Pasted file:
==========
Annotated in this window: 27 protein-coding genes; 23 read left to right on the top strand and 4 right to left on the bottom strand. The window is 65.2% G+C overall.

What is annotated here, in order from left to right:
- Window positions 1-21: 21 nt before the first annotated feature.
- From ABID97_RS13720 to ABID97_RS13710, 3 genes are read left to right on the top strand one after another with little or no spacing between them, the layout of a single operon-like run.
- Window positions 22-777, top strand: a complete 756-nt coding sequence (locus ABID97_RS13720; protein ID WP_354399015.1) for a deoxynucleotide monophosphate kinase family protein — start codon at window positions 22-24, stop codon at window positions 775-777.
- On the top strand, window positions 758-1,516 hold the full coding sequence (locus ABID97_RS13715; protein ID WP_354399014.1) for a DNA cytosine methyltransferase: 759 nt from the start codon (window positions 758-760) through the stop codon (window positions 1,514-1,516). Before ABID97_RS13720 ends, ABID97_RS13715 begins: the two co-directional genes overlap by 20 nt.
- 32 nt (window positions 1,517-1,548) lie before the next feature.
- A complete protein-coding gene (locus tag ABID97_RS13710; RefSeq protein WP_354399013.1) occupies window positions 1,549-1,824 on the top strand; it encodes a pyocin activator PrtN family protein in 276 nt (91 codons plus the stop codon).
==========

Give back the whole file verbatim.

Annotated in this window: 27 protein-coding genes; 23 read left to right on the top strand and 4 right to left on the bottom strand. The window is 65.2% G+C overall.

What is annotated here, in order from left to right:
- Window positions 1-21: 21 nt before the first annotated feature.
- From ABID97_RS13720 to ABID97_RS13710, 3 genes are read left to right on the top strand one after another with little or no spacing between them, the layout of a single operon-like run.
- Window positions 22-777, top strand: a complete 756-nt coding sequence (locus ABID97_RS13720; protein ID WP_354399015.1) for a deoxynucleotide monophosphate kinase family protein — start codon at window positions 22-24, stop codon at window positions 775-777.
- On the top strand, window positions 758-1,516 hold the full coding sequence (locus ABID97_RS13715; protein ID WP_354399014.1) for a DNA cytosine methyltransferase: 759 nt from the start codon (window positions 758-760) through the stop codon (window positions 1,514-1,516). Before ABID97_RS13720 ends, ABID97_RS13715 begins: the two co-directional genes overlap by 20 nt.
- 32 nt (window positions 1,517-1,548) lie before the next feature.
- A complete protein-coding gene (locus tag ABID97_RS13710; RefSeq protein WP_354399013.1) occupies window positions 1,549-1,824 on the top strand; it encodes a pyocin activator PrtN family protein in 276 nt (91 codons plus the stop codon).